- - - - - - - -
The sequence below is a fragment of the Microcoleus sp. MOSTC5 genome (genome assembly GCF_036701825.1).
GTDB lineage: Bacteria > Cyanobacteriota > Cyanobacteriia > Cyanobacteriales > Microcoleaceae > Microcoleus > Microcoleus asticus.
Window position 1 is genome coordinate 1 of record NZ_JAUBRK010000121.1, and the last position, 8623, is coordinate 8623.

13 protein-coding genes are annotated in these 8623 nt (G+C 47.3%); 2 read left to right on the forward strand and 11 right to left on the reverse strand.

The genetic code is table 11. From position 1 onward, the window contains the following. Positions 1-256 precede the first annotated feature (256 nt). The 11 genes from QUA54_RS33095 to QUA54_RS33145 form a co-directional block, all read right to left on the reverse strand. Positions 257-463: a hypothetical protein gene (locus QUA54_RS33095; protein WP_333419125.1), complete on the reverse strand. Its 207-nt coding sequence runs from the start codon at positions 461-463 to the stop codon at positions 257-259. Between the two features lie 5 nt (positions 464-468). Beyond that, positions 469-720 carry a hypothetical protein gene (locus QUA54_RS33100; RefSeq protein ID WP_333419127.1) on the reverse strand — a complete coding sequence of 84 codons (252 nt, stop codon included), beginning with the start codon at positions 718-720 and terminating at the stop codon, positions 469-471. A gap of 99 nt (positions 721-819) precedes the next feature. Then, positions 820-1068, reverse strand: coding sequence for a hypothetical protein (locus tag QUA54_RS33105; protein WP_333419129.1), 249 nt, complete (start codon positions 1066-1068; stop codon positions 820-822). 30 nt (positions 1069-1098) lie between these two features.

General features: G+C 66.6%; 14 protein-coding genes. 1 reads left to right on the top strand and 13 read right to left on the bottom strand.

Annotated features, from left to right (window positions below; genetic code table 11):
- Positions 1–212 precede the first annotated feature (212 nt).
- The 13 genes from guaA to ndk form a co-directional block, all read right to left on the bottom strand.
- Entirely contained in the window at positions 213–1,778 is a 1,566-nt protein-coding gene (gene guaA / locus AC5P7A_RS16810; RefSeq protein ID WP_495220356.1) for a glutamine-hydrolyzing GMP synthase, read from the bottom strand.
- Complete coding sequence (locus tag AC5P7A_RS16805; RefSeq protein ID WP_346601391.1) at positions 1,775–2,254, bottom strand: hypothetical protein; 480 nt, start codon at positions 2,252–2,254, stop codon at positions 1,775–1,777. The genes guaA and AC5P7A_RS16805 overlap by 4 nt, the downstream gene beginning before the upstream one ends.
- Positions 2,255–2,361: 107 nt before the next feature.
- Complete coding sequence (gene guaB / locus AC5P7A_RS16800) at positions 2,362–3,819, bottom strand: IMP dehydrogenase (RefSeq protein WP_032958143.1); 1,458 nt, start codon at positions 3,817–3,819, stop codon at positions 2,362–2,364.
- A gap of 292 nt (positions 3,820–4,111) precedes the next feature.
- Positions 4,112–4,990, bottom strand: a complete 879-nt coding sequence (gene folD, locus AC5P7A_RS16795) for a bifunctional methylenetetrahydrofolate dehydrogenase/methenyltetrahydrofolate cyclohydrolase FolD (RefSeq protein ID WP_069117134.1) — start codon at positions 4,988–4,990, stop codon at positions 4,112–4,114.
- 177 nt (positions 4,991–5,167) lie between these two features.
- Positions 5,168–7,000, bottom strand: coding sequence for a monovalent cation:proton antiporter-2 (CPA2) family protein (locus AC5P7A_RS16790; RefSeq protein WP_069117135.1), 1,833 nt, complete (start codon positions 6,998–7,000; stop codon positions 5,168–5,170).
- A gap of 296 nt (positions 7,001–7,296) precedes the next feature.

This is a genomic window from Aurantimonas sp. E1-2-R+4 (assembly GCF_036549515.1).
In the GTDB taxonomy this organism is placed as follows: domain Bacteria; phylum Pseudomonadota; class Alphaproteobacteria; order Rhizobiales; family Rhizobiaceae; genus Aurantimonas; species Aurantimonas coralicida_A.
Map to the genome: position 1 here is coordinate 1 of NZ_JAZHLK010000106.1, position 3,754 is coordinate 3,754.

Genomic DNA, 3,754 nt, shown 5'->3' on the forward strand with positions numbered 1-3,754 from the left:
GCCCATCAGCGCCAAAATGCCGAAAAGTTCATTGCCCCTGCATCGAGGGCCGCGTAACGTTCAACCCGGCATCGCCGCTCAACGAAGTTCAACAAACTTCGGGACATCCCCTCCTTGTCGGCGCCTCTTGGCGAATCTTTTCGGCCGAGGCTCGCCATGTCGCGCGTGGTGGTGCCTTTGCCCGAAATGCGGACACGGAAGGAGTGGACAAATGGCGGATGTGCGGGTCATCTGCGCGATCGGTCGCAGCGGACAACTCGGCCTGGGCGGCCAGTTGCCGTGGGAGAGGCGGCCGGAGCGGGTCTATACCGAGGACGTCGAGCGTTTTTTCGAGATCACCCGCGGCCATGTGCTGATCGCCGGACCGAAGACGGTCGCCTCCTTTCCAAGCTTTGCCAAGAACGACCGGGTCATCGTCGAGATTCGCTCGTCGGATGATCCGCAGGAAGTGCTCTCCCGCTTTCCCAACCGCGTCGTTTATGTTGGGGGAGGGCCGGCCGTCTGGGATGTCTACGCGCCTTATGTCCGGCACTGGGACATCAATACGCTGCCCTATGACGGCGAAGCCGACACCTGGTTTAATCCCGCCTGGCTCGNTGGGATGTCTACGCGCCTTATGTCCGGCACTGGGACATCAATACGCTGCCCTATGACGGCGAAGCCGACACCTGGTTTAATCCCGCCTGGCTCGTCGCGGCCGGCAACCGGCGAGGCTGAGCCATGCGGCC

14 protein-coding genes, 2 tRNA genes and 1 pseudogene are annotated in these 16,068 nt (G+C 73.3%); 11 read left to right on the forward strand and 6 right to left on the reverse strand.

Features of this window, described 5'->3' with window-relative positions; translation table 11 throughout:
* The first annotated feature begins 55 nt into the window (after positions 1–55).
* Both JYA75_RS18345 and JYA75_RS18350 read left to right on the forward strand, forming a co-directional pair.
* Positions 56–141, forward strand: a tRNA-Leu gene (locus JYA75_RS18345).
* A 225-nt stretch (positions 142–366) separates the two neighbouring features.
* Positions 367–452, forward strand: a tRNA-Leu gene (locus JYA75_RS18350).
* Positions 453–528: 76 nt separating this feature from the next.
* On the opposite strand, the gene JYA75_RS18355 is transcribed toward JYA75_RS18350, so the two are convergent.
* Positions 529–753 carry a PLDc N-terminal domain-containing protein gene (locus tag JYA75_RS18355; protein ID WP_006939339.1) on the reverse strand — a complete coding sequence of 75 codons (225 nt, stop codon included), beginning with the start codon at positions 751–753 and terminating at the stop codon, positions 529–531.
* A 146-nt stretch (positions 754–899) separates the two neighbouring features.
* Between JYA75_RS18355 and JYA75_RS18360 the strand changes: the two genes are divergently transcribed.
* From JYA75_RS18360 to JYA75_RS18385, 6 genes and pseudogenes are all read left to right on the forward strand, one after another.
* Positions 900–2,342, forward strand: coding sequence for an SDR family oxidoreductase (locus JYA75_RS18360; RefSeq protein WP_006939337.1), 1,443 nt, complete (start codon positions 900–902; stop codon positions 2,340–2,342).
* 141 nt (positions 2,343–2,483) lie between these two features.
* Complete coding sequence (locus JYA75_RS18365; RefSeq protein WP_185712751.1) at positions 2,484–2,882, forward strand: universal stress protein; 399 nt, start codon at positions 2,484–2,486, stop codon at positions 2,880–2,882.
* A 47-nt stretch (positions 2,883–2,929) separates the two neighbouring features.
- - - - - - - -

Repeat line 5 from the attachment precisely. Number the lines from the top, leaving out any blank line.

The genetic code is table 11. From position 1 onward, the window contains the following. Positions 1-256 precede the first annotated feature (256 nt). The 11 genes from QUA54_RS33095 to QUA54_RS33145 form a co-directional block, all read right to left on the reverse strand. Positions 257-463: a hypothetical protein gene (locus QUA54_RS33095; protein WP_333419125.1), complete on the reverse strand. Its 207-nt coding sequence runs from the start codon at positions 461-463 to the stop codon at positions 257-259. Between the two features lie 5 nt (positions 464-468). Beyond that, positions 469-720 carry a hypothetical protein gene (locus QUA54_RS33100; RefSeq protein ID WP_333419127.1) on the reverse strand — a complete coding sequence of 84 codons (252 nt, stop codon included), beginning with the start codon at positions 718-720 and terminating at the stop codon, positions 469-471. A gap of 99 nt (positions 721-819) precedes the next feature. Then, positions 820-1068, reverse strand: coding sequence for a hypothetical protein (locus tag QUA54_RS33105; protein WP_333419129.1), 249 nt, complete (start codon positions 1066-1068; stop codon positions 820-822). 30 nt (positions 1069-1098) lie between these two features.